People Are Sharing Their Gingerbread House Fails & It'll Make You Feel Oh So Jolly

There is so much fun to be had during the holiday season that doesn't involve giving presents or opening them, either. If you have a sweet tooth like I do, then you know that baking sweet treats and making gingerbread houses are one of the most exciting things about the holidays. But any person, especially a parent, knows that making a gingerbread house (especially with kids) is not easy. So you should be assured to know that people are sharing their gingerbread house fails on Twitter, proving that you might need a degree in architecture to successfully build one.

The age old adage goes, "misery loves company." And if you had a gingerbread house collapse on you this year, then you're definitely not alone. This adage could be why people from all over are sharing their gingerbread house failures on Twitter this year to commiserate, together. Although a destroyed gingerbread house might put a damper on your child's day, these Twitter users showed that a gingerbread house failure wasn't going to get them down.

At the end of the day, everything inside (and outside) a gingerbread house is edible, so in the damage of a failed dream is a delicious treat waiting to be eaten. And you can't tell me that doesn't sound sweet and these tweets prove just that.

A Real #HolidayPartyFoul

A Gingerbread Avalanche

Because There's Always A Better Alternative To Avoid Failure

When You Have To Smile Through The Pain

Expectations Vs. Reality

The True Meaning Of A "Blue Christmas"

Rest In Peace (Or Pieces)

At Least The Kid Was Creative

When You Try Your Best But You Don't Succeed...

Giving A New Meaning To The Term "Fixer Upper"

OK, so these failures are pretty hilarious. But at the end of the day, it isn't about whether or not you were able to make the best looking gingerbread house or if your frosting held everything together. Like most holiday traditions, the most important part isn't the activity or the activity's outcome — it's about who you do the holiday tradition with and the memories you make from it. Although people don't set out to have their gingerbread house collapse, the memories made along the way, to the point of failure sometimes, are what really matter.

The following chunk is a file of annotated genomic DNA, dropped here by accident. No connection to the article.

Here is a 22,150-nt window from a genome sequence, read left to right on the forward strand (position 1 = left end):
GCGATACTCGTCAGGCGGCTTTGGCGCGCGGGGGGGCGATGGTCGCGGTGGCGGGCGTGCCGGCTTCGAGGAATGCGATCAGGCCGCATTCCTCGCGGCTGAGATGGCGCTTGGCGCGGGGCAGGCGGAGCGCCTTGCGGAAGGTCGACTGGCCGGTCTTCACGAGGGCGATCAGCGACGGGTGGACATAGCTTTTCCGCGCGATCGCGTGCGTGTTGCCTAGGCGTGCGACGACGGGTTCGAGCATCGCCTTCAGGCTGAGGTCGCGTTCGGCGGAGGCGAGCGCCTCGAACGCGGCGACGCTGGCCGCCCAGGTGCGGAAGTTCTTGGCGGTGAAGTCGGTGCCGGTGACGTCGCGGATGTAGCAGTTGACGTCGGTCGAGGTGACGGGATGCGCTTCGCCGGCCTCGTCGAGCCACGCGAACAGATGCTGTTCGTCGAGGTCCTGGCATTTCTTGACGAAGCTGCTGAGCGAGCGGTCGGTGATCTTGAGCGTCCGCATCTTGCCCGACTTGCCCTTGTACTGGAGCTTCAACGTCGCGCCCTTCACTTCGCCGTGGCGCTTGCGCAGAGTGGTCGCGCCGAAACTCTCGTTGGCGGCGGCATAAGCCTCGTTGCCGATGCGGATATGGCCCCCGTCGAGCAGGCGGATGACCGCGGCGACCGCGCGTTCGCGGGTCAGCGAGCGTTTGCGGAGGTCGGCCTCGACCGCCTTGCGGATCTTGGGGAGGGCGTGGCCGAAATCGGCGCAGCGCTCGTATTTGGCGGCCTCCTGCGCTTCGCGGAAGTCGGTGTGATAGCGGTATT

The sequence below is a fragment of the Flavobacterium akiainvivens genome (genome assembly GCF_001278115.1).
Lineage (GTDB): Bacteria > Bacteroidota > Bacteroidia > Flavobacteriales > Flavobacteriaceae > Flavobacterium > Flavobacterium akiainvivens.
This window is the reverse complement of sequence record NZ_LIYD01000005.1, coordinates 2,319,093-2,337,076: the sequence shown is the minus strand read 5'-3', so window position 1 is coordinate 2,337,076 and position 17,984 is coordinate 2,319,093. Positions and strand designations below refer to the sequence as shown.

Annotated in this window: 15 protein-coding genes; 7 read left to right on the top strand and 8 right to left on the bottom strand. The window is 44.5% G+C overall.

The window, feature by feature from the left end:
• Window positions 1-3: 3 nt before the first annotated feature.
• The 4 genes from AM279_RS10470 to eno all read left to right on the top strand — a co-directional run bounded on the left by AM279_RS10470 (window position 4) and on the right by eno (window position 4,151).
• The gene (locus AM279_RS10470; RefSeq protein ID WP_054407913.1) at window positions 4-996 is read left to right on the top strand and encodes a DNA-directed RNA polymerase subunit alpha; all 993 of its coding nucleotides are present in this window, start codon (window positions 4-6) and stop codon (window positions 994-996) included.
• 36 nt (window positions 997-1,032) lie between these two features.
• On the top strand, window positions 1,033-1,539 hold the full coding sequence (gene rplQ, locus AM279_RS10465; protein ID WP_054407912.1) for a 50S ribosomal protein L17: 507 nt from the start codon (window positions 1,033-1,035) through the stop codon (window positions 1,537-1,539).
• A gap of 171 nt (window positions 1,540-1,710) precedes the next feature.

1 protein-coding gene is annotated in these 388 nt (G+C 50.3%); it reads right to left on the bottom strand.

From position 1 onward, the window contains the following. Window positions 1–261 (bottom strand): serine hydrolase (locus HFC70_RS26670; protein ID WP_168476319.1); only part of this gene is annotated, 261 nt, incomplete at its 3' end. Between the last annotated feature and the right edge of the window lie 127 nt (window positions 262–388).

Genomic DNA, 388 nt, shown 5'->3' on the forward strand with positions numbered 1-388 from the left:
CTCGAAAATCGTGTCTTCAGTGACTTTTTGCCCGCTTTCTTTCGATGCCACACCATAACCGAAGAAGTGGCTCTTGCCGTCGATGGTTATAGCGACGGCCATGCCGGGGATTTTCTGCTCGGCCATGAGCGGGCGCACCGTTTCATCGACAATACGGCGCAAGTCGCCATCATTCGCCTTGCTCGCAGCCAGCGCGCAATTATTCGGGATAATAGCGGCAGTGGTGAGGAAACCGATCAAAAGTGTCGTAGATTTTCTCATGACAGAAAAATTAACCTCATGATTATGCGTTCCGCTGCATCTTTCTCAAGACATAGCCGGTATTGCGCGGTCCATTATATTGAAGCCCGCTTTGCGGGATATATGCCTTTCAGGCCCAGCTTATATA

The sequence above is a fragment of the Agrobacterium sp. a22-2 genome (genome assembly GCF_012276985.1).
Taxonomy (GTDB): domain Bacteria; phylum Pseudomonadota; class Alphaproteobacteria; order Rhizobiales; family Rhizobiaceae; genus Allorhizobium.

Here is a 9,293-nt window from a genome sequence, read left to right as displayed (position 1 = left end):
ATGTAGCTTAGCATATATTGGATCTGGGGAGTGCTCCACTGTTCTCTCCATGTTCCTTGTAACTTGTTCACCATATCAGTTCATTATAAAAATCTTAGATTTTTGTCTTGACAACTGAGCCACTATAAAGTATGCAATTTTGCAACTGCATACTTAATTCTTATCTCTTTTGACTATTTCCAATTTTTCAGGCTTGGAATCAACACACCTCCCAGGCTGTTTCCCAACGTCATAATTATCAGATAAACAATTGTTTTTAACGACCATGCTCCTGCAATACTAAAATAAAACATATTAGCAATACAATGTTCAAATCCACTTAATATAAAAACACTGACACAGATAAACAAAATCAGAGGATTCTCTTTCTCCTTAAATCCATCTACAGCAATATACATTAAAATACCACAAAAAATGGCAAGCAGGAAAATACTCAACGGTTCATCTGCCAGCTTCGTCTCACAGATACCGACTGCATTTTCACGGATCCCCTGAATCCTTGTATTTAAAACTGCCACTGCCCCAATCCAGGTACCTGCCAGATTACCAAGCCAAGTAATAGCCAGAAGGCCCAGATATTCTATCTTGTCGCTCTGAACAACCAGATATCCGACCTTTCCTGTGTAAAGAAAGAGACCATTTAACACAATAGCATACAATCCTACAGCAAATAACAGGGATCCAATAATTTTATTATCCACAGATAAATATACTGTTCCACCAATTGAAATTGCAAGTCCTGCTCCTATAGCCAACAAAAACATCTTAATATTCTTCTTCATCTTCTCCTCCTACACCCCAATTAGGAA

But if you're determined to avoid these failures, there are some tips and tricks for building the best gingerbread house ever that won't collapse (until you're ready to eat it, of course). Instead of using icing to bind the walls and pieces together, according to NPR, melted marshmallows, caramel, and gummy candies are more cement-like. In order to not let the walls cave in, according to NPR, keeping the pieces "square and balanced" will keep the structure architecturally sound.

Here's a tip that might blow your mind (like it did with mine): according to People, instead of loading up the walls with candy after the house is put together, put the candy on each individual wall first — and then put the house together. This makes it easier for kids to decorate and allows the candy to stay put and not fall of while you're working. Like with most items you create, according to People, patience is the most important ingredient and step when it comes to building a gingerbread house. By letting each wall dry, your house is less likely to collapse.

But if you're anything like my own mom, who hated to disappoint her kids, there is a non-edible alternative to keeping your gingerbread house together that works just as well. Instead of using ginger bread pieces, using store bought graham crackers and a little bit of hot glue can save the day. It might not look as fun as some of these failures but it easily does the trick.

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